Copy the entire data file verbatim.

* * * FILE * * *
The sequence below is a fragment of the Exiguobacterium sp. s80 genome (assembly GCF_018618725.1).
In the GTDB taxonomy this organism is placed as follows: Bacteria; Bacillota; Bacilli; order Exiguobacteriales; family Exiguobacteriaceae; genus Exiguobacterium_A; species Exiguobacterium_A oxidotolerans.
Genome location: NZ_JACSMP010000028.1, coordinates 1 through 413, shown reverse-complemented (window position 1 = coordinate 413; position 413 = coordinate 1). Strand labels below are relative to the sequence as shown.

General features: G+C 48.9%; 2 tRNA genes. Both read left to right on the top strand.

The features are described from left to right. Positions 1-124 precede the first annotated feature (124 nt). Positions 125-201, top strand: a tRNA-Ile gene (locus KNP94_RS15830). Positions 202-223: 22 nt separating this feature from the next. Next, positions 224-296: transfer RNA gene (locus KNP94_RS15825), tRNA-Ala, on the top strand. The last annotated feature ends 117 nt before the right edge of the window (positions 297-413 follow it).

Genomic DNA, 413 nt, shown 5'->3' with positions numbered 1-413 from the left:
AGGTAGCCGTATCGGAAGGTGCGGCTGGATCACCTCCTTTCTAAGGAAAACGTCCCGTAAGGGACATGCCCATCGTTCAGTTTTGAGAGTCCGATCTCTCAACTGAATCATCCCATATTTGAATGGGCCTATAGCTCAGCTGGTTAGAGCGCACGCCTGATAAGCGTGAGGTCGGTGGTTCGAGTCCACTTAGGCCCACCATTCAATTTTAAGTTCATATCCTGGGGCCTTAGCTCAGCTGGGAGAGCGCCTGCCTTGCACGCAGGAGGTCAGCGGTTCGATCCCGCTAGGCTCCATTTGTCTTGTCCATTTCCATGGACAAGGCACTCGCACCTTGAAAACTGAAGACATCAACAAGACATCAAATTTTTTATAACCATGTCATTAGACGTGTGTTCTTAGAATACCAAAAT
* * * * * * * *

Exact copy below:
The sequence below is a fragment of the Exiguobacterium sp. s80 genome (assembly GCF_018618725.1).
In the GTDB taxonomy this organism is placed as follows: Bacteria; Bacillota; Bacilli; order Exiguobacteriales; family Exiguobacteriaceae; genus Exiguobacterium_A; species Exiguobacterium_A oxidotolerans.
Genome location: NZ_JACSMP010000028.1, coordinates 1 through 413, shown reverse-complemented (window position 1 = coordinate 413; position 413 = coordinate 1). Strand labels below are relative to the sequence as shown.

General features: G+C 48.9%; 2 tRNA genes. Both read left to right on the top strand.

The features are described from left to right. Positions 1-124 precede the first annotated feature (124 nt). Positions 125-201, top strand: a tRNA-Ile gene (locus KNP94_RS15830). Positions 202-223: 22 nt separating this feature from the next. Next, positions 224-296: transfer RNA gene (locus KNP94_RS15825), tRNA-Ala, on the top strand. The last annotated feature ends 117 nt before the right edge of the window (positions 297-413 follow it).

Genomic DNA, 413 nt, shown 5'->3' with positions numbered 1-413 from the left:
AGGTAGCCGTATCGGAAGGTGCGGCTGGATCACCTCCTTTCTAAGGAAAACGTCCCGTAAGGGACATGCCCATCGTTCAGTTTTGAGAGTCCGATCTCTCAACTGAATCATCCCATATTTGAATGGGCCTATAGCTCAGCTGGTTAGAGCGCACGCCTGATAAGCGTGAGGTCGGTGGTTCGAGTCCACTTAGGCCCACCATTCAATTTTAAGTTCATATCCTGGGGCCTTAGCTCAGCTGGGAGAGCGCCTGCCTTGCACGCAGGAGGTCAGCGGTTCGATCCCGCTAGGCTCCATTTGTCTTGTCCATTTCCATGGACAAGGCACTCGCACCTTGAAAACTGAAGACATCAACAAGACATCAAATTTTTTATAACCATGTCATTAGACGTGTGTTCTTAGAATACCAAAAT